Even the former President of Kosovo, Fatmir Sejdiu, highlighted Ahtisaari’s influential role in Kosovo’s history.

Fatmir Sejdiu stated, “Today, my opinion, as well as that of all Kosovo citizens, is dedicated to preserving the values of this giant of global politics and diplomacy. His engagement in meetings with the former Yugoslav President Slobodan Milosevic was indeed special.”

United Nations envoy to Kosovo Martti Ahtisaari (R) talks to Serbian President Boris Tadic (2-L) during their meeting in Belgrade during Kosovo talks, 02 February 2007. Martti Ahtisaari. Photo: EPA/SASA STANKOVIC

Slobodan Milosevic died in his cell in The Hague in 2010 while facing charges of war crimes, including those committed in Kosovo in 1998-1999.

Sejdiu recalled that Ahtisaari, along with American diplomats Madeleine Albright, Richard Holbrooke, and NATO Commander Wesley K. Clark, delivered a clear and resolute message to Milosevic, urging him to renounce violence and terror in Kosovo, or face serious consequences.

United Nations envoy Martti Ahtisaari (R) shake hands with Kosovo’s President Ibrahim Rugova during their meeting in Pristina, Kosovo, Tuesday 22 November 2005. Photo: EPA/VALDRIN XHEMAJ

Martti Ahtisaari served as the President of Finland from March 1994 to February 2000, during which time Finland joined the European Union.

Following his presidency, Ahtisaari continued his career as an international peace mediator and conflict resolution expert.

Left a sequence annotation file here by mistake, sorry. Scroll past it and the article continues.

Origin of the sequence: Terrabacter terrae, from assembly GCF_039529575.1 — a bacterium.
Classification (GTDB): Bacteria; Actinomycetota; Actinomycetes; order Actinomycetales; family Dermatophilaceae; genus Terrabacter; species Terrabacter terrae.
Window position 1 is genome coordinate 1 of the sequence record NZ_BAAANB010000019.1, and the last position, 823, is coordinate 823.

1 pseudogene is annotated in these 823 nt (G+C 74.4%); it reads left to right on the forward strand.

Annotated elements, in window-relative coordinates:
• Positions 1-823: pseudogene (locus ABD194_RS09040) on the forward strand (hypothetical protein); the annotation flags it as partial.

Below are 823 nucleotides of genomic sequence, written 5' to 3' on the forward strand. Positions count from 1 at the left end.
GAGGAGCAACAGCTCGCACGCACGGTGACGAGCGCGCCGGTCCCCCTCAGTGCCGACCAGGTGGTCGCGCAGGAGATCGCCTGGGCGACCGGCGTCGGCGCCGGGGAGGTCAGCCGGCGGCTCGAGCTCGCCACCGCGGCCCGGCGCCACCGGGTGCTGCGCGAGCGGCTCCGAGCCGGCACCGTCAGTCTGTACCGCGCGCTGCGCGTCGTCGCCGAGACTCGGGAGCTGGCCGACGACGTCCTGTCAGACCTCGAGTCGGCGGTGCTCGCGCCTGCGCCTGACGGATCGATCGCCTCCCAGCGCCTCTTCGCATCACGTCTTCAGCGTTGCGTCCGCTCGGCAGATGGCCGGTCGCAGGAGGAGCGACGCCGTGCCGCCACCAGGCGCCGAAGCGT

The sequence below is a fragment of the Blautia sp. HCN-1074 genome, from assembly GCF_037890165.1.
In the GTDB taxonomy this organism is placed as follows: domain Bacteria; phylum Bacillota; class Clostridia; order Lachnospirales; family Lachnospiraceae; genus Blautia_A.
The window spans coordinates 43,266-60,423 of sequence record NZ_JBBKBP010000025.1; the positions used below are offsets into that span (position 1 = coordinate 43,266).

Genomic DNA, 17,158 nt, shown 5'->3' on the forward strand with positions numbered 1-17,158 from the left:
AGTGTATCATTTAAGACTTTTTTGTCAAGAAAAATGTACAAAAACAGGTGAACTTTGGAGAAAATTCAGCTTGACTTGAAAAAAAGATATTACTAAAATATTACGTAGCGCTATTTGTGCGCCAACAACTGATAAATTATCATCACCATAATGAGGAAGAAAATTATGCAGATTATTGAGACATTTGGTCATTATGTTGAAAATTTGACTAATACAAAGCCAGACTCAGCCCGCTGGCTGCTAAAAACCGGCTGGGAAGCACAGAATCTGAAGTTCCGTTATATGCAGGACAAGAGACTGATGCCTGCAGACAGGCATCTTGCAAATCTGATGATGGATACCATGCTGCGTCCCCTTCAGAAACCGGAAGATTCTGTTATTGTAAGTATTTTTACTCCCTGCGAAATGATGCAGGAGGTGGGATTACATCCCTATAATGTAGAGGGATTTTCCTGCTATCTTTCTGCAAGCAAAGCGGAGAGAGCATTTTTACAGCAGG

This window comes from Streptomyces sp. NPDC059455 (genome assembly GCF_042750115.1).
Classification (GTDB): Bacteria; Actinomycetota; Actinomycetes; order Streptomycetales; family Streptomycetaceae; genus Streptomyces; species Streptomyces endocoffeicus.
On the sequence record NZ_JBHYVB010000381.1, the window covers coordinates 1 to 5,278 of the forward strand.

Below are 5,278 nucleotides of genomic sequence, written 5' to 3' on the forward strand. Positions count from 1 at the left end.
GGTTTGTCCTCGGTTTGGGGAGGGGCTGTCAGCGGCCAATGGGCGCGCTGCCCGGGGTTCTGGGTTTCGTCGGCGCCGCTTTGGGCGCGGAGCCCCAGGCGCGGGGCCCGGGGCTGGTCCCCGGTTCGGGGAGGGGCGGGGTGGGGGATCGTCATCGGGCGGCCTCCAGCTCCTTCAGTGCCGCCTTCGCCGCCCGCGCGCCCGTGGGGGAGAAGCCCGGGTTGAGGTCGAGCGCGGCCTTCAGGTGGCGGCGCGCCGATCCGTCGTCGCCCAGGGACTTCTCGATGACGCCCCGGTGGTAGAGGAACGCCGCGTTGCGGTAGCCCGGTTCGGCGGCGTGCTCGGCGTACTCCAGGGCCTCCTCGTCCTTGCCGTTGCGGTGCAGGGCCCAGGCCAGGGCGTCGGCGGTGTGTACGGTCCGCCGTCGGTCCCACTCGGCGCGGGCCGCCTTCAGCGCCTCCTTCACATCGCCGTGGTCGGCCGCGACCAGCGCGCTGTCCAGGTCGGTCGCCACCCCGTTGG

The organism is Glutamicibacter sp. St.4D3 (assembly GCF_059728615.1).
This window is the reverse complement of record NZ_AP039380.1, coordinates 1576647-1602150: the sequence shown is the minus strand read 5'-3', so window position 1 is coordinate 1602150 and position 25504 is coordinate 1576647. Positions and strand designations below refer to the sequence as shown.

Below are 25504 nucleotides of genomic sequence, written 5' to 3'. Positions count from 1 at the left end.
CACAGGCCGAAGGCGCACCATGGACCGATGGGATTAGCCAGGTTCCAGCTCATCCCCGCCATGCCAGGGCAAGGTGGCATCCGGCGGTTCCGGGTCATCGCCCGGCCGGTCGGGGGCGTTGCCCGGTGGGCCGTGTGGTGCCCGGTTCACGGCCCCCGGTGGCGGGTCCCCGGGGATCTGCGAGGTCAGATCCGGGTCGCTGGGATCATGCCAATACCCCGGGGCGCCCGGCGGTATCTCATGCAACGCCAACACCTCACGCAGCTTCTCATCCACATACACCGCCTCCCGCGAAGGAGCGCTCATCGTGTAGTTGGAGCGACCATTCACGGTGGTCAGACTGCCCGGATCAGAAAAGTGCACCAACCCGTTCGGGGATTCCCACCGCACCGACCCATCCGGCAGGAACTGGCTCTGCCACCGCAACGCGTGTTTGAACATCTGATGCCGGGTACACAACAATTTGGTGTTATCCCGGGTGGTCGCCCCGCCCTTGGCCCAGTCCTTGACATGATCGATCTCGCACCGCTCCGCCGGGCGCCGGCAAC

(L-R) United Nations (UN) Special Envoy on the Kosovo Status, Martti Ahtisaari and European Union (EU) Foreign Policy Chief Javier Solana meet at the EU Council headquarters in Brussels, Belgium, 17 July 2007. EPA/HERWIG VERGULT BELGIUM OUT

In November 2005, he assumed the role of Special Envoy of the Secretary-General of the United Nations for the process of determining Kosovo’s future status.

That year, due to the unstable situation in Kosovo, the Secretary-General of the United Nations, acting on the Security Council’s conclusions, entrusted Martti Ahtisaari with leading the political process to determine Kosovo’s future status.

United Nations envoy for Kosovo status Martti Ahtisaari (R) and his aide Albert Rohan (2-R) speak to media during a news conference in Pristina, Kosovo, Wednesday 23 November 2005, following their three-day visit to Kosovo for preparatory talks on negotiations to settle the future political status of Kosovo. EPA/VALDRIN XHEMAJ

After 16 months of relentless effort to find a negotiated solution, Ahtisaari and his UNOSEK team presented a settlement proposal, famously known as the Ahtisaari Plan, to the UN Secretary-General in late March 2007.

Kosovo declared its independence on February 17, 2008.

Nobel Peace Prize laureate and former President of Finland Martti Ahtisaari (C) poses with the diploma and medal after receiving the prize at the Nobel Peace Prize award ceremony in the Oslo City Hall in Oslo, Norway on December 10, 2008. Photo: EPA/LARSEN HAKON MOSVOLD

The 86-year-old Ahtisaari was awarded the Nobel Peace Prize for his long-standing contribution to peace mediation in 2008.

In 2021, Ahtisaari decided to retire from all public activities due to Alzheimer’s disease.

A Kosovo daily newspaper “Epoka e Re” featuring UN envoy Martti Ahtisaari and his proposal for the final status of Kosovo, in Podujevo, on Thursday 01 February 2007. Ahtisaari is due to present his proposal on the fate of Serbia’s breakaway province in Belgrade and Pristina 02 January 2007. EPA/VALDRIN XHEMAJ